Idle Reduction - Thermo Fan INC
Seebeck initially believed this was due to magnetism induced by the temperature difference.
The proportionality constant (a) is known as the Seebeck coefficient, and often referred to as the thermoelectric power or thermopower.
The proportionality constant, known as the Thomson coefficient is related by thermodynamics to the Seebeck coefficient.
www.thermofan.com /thermoelectrics.html   (718 words)

 [No title]
The Seebeck effect states that when a thermal gradient is applied to a solid, it will be accompanied by an electric field in the opposite direction.
The combined effect of the three principles is that mechanical energy is converted into thermal energy, which in turn is converted into electrical energy as a voltage and current across the sample.
Since, by the very nature of the mechanism, the effect is not restricted to the materials studied, Sood and Ghosh point out that the guiding principle to generate a higher voltage/current should be the choice of materials, such as selenium, tellurium, gallium-arsenide, oxides and electrically conducting polymers, all of which have high Seebeck coefficients.
www.hinduonnet.com /thehindu/thscrip/print.pl?file=20040910004910700.htm&date=fl2118/&prd=fline&   (2399 words)

 Seebeck Effect
Seebeck discovered that if two wires made from dissimilar metals are connected at both ends to make two junctions, when one end is heated, a small amount of current would flow through the circuit (see Fig.
If a voltmeter is used to read the millivoltage that the thermocouple produced, a second junction of dissimilar metals is produced at the point where the thermocouple wire is connected to the copper wires of the voltmeter.
One way to get around this problem is to extend the copper wire from the meter to point where a second junction can be produced in such a way that the voltage from this junction can be controlled.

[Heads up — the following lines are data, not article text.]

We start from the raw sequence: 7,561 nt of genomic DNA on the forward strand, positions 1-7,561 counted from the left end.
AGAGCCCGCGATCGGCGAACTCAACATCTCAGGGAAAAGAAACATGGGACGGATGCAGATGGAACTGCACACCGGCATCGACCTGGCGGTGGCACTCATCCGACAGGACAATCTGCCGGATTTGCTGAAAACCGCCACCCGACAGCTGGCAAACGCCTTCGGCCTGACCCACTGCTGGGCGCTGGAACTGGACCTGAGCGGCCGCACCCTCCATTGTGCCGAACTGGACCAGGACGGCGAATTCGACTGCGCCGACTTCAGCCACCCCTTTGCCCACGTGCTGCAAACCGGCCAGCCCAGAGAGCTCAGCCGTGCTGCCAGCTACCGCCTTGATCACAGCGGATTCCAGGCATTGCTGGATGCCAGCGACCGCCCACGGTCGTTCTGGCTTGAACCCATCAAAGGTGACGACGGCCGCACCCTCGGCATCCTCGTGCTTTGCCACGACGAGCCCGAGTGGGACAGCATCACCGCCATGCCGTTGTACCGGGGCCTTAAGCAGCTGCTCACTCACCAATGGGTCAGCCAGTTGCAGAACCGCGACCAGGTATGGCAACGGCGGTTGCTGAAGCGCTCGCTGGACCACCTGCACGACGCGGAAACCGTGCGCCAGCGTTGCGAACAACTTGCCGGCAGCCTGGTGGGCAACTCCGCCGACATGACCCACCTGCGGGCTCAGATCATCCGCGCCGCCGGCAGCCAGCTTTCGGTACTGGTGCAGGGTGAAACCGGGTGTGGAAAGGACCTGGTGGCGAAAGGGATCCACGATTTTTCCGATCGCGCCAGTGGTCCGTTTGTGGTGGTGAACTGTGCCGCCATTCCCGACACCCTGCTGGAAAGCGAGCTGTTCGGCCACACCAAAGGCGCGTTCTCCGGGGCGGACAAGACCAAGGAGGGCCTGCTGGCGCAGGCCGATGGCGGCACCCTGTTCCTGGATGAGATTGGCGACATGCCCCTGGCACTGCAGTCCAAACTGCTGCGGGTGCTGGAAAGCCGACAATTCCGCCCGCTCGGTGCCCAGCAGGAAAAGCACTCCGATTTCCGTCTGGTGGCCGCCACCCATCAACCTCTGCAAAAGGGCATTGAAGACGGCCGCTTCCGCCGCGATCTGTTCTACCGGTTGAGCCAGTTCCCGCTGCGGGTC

www.data-acquisition.us /industrial_electronics/input_devices_sensors_transducers_transmitters_measurement/Seebeck_Effect.html   (253 words)

 Quantum Dot Thermoelectrics
Seebeck discovered that in an open circuit composed of two different conductors with a temperature difference between the ends, a voltage is created.
The Peltier effect states that when an electrical current is passed through a circuit of two different conductors, the junction of the two conductors will either absorb or release heat, depending on the current direction.
The three remaining factors are the Seebeck coefficient a, the thermal conductivity κ, and the resistivity ρ.
www.evidenttech.com /applications/quantum-dot-thermoelectric.php   (1406 words)

 Technical Info - Electrical Equations
Seebeck initially believed this was due to magnetism induced by the temperature difference.
The Seebeck voltage does not depend on the distribution of temperature along the metals between the junctions.
The proportionality constant, known as the Thomson coefficient is related by thermodynamics to the Seebeck coefficient.
www.customthermoelectric.com /History.html   (399 words)

 The Four Thermoelectric Effects | International Thermoelectric Society
Effect 2 is the Peltier effect - and is correctly identified as the reverse of the Seebeck effect.
Furthermore, in the effect which Seebeck spent the greater part of his career measuring, when the junctions between the dissimilar metals are maintained at different temperatures, a net electromotive force exists in the circuit which causes a current to flow around it.
Such a circuit cannot be constructed with a single conductor, and therefore the definition of Effect 3 may not serve as an adequate definition for the Seebeck effect.
www.its.org /node/3767   (2383 words)

 FEEE - Fundamentals of Electrical Engineering and Electronics: Thermocouples